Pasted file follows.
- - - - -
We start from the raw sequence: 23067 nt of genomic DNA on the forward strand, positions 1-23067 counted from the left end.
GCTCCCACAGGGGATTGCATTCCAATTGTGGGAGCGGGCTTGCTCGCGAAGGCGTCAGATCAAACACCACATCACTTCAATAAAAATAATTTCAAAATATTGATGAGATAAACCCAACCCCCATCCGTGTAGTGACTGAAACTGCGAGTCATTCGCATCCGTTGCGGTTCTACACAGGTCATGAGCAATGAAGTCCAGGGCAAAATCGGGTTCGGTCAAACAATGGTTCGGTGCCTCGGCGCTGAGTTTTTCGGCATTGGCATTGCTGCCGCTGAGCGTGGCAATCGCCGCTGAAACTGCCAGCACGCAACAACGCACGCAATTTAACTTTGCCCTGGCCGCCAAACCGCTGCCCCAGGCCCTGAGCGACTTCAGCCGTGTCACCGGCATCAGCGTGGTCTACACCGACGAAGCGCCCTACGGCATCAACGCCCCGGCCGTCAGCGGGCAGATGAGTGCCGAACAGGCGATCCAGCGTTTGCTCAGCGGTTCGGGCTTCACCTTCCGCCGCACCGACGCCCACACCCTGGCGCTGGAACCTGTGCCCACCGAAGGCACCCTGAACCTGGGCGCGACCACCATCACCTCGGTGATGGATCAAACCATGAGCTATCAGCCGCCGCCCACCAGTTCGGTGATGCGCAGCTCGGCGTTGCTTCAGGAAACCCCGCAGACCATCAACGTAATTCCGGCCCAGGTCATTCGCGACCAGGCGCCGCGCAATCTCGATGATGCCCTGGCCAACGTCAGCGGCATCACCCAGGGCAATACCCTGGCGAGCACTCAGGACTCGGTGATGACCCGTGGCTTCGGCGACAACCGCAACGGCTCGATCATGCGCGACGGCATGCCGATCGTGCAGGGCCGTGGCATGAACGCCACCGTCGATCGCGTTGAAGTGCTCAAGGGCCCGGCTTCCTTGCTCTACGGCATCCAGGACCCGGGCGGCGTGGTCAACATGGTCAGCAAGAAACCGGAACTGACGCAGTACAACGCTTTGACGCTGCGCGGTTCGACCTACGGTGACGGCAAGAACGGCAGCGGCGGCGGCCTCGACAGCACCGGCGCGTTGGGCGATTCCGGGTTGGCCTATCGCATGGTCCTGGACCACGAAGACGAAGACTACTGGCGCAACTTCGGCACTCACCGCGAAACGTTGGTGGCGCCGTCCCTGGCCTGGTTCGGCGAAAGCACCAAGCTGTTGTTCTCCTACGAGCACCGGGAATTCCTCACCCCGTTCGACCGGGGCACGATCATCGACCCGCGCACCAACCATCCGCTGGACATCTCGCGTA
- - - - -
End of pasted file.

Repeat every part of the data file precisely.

We start from the raw sequence: 23067 nt of genomic DNA on the forward strand, positions 1-23067 counted from the left end.
GCTCCCACAGGGGATTGCATTCCAATTGTGGGAGCGGGCTTGCTCGCGAAGGCGTCAGATCAAACACCACATCACTTCAATAAAAATAATTTCAAAATATTGATGAGATAAACCCAACCCCCATCCGTGTAGTGACTGAAACTGCGAGTCATTCGCATCCGTTGCGGTTCTACACAGGTCATGAGCAATGAAGTCCAGGGCAAAATCGGGTTCGGTCAAACAATGGTTCGGTGCCTCGGCGCTGAGTTTTTCGGCATTGGCATTGCTGCCGCTGAGCGTGGCAATCGCCGCTGAAACTGCCAGCACGCAACAACGCACGCAATTTAACTTTGCCCTGGCCGCCAAACCGCTGCCCCAGGCCCTGAGCGACTTCAGCCGTGTCACCGGCATCAGCGTGGTCTACACCGACGAAGCGCCCTACGGCATCAACGCCCCGGCCGTCAGCGGGCAGATGAGTGCCGAACAGGCGATCCAGCGTTTGCTCAGCGGTTCGGGCTTCACCTTCCGCCGCACCGACGCCCACACCCTGGCGCTGGAACCTGTGCCCACCGAAGGCACCCTGAACCTGGGCGCGACCACCATCACCTCGGTGATGGATCAAACCATGAGCTATCAGCCGCCGCCCACCAGTTCGGTGATGCGCAGCTCGGCGTTGCTTCAGGAAACCCCGCAGACCATCAACGTAATTCCGGCCCAGGTCATTCGCGACCAGGCGCCGCGCAATCTCGATGATGCCCTGGCCAACGTCAGCGGCATCACCCAGGGCAATACCCTGGCGAGCACTCAGGACTCGGTGATGACCCGTGGCTTCGGCGACAACCGCAACGGCTCGATCATGCGCGACGGCATGCCGATCGTGCAGGGCCGTGGCATGAACGCCACCGTCGATCGCGTTGAAGTGCTCAAGGGCCCGGCTTCCTTGCTCTACGGCATCCAGGACCCGGGCGGCGTGGTCAACATGGTCAGCAAGAAACCGGAACTGACGCAGTACAACGCTTTGACGCTGCGCGGTTCGACCTACGGTGACGGCAAGAACGGCAGCGGCGGCGGCCTCGACAGCACCGGCGCGTTGGGCGATTCCGGGTTGGCCTATCGCATGGTCCTGGACCACGAAGACGAAGACTACTGGCGCAACTTCGGCACTCACCGCGAAACGTTGGTGGCGCCGTCCCTGGCCTGGTTCGGCGAAAGCACCAAGCTGTTGTTCTCCTACGAGCACCGGGAATTCCTCACCCCGTTCGACCGGGGCACGATCATCGACCCGCGCACCAACCATCCGCTGGACATCTCGCGTA